June Updates for Android Fixed RCE Bug and Vulnerability in UNISOC

June updates for Android
Written by Emma Davis

Google developers have released June security updates for Android versions 10, 11 and 12. In total, the company has fixed 41 vulnerabilities in the mobile OS, five of which are recognized as critical.

Updates are traditionally divided into two levels: June 1st and 5th. The first level contains fixes for the Android system and framework components, while the second level includes updates to the core and closed source components from third parties.

Let me remind you that we also talked about the fact that Bugs in MediaTek chips allow tracking users of 37% of smartphones in the world.

Of the five critical vulnerabilities fixed this month, the bug CVE-2022-20210 stands out, which allows remote arbitrary code execution and can be exploited by attackers without any prior preparations. This issue affects Android 10, 11, 12 and 12L.

The other two first-level patches address vulnerabilities CVE-2022-20140 (affects Android 12 and 12L) and CVE-2022-20145 (affects Android 11). They are both recognized as critical and allow privilege escalation.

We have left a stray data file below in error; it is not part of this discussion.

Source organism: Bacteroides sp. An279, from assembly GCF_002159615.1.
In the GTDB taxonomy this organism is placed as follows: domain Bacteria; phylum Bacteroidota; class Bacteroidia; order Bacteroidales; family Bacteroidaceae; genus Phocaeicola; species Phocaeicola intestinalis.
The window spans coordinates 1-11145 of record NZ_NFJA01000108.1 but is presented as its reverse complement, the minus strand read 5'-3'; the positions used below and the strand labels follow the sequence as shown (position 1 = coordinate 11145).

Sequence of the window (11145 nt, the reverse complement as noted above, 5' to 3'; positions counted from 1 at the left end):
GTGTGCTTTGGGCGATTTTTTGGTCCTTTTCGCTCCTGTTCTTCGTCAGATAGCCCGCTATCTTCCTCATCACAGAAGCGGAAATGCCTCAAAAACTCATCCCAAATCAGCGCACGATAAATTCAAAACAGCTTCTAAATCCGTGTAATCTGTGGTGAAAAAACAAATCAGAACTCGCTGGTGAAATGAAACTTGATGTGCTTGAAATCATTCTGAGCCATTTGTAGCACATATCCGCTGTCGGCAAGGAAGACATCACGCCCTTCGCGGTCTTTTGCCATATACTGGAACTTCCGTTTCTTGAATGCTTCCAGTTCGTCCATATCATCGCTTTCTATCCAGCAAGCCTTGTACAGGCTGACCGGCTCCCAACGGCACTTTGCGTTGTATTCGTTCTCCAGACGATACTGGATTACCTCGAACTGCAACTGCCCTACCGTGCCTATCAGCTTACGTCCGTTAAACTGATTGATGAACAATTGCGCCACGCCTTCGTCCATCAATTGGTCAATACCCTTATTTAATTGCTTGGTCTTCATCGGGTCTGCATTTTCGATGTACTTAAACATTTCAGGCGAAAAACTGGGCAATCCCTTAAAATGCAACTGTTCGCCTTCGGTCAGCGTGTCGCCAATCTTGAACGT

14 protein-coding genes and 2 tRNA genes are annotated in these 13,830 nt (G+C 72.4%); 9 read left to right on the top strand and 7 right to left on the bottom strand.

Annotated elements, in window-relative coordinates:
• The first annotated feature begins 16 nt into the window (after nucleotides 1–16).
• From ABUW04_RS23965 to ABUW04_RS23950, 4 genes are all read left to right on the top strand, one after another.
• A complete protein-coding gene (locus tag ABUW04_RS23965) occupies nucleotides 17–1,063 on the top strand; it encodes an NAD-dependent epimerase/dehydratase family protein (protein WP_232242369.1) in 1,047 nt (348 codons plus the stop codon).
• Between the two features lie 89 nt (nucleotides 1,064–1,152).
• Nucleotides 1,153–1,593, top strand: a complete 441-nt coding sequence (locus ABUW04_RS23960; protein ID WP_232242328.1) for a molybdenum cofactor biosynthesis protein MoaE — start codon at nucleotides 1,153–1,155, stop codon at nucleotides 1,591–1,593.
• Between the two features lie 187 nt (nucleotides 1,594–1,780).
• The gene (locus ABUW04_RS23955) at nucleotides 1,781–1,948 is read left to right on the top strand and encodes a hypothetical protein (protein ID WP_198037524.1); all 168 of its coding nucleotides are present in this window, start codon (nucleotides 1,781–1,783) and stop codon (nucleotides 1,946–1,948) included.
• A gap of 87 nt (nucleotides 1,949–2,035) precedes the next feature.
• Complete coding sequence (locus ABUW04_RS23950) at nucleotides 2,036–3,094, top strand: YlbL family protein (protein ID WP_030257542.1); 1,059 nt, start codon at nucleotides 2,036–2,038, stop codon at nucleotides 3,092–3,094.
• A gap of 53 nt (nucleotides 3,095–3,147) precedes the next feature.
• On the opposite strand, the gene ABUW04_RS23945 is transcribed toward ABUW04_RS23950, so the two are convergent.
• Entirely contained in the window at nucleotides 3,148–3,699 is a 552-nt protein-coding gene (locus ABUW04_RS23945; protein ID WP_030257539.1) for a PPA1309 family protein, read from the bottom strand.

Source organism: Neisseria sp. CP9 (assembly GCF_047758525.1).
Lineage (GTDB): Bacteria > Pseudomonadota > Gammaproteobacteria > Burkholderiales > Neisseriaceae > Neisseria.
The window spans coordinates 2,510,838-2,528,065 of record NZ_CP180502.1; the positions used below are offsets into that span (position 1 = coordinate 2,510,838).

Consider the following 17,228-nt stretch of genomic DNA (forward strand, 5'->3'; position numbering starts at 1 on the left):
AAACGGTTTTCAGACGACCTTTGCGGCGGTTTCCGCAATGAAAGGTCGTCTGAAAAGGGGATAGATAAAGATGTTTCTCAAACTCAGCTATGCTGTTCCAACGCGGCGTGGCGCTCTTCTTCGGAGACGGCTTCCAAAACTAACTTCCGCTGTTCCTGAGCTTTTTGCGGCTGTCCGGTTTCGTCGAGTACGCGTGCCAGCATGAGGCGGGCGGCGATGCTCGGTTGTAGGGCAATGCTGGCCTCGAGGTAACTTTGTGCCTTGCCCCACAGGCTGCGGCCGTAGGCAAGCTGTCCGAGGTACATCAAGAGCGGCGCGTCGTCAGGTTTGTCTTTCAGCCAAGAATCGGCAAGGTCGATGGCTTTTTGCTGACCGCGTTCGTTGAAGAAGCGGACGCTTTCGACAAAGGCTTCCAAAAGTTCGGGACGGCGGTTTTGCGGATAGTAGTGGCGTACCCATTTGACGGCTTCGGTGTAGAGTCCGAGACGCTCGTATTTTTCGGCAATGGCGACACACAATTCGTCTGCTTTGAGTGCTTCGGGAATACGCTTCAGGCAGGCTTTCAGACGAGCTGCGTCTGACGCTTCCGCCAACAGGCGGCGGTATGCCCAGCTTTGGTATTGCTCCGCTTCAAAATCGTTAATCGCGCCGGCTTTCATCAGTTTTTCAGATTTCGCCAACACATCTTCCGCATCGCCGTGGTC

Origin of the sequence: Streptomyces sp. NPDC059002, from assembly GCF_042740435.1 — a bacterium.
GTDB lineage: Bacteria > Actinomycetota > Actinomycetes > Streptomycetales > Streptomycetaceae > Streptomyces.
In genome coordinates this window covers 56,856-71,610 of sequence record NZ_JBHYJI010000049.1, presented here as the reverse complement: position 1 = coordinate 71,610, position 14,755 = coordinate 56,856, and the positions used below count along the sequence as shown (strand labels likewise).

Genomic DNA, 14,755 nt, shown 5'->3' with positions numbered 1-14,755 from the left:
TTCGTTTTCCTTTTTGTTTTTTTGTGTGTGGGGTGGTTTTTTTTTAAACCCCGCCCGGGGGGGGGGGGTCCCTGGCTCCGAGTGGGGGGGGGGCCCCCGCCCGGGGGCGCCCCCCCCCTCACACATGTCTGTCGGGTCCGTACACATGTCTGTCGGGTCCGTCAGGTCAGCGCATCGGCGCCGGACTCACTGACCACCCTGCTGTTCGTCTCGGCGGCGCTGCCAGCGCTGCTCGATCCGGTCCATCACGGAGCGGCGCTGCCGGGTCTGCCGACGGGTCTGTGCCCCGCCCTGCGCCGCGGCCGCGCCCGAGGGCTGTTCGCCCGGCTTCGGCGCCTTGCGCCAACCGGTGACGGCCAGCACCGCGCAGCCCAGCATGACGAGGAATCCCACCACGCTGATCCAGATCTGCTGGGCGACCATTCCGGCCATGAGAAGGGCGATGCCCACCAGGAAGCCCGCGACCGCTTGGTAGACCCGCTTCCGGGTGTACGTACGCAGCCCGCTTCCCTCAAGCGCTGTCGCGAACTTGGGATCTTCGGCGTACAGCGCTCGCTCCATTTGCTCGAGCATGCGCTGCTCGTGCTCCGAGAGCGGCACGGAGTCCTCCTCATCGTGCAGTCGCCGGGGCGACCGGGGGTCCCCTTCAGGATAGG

The fourth critical vulnerability addressed by the June 1, 2022 patch level was CVE-2022-20130 related to the Media Codecs component. The vulnerability could lead to remote arbitrary code execution and poses a threat to devices running Android 10 and later.

The fifth critical fix only affects Unisoc chipsets, so it is available at the second level from June 5, 2022. This vulnerability, which received the identifier CVE-2022-20210, was discovered by researchers from Check Point, who reported that the bug allows to block the device from connecting to cellular networks using a malicious package.

The smartphone modem is a prime target for hackers as it can be easily reached remotely through SMS or radio packet. If the vulnerability is not fixed, a hacker or military unit could use it to disrupt communications. The vulnerability is in the firmware of the modem, not in the Android OS.the Israeli company Check Point said in a report.

It is worth noting that Unisoc accounts for about 11% of the Android market (especially in Africa and Asia) and is mostly low-end or rugged devices used by the military.

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About the author

Emma Davis

I'm writer and content manager (a short time ago completed a bachelor degree in Marketing from the Gustavus Adolphus College). For now, I have a deep drive to study cyber security.

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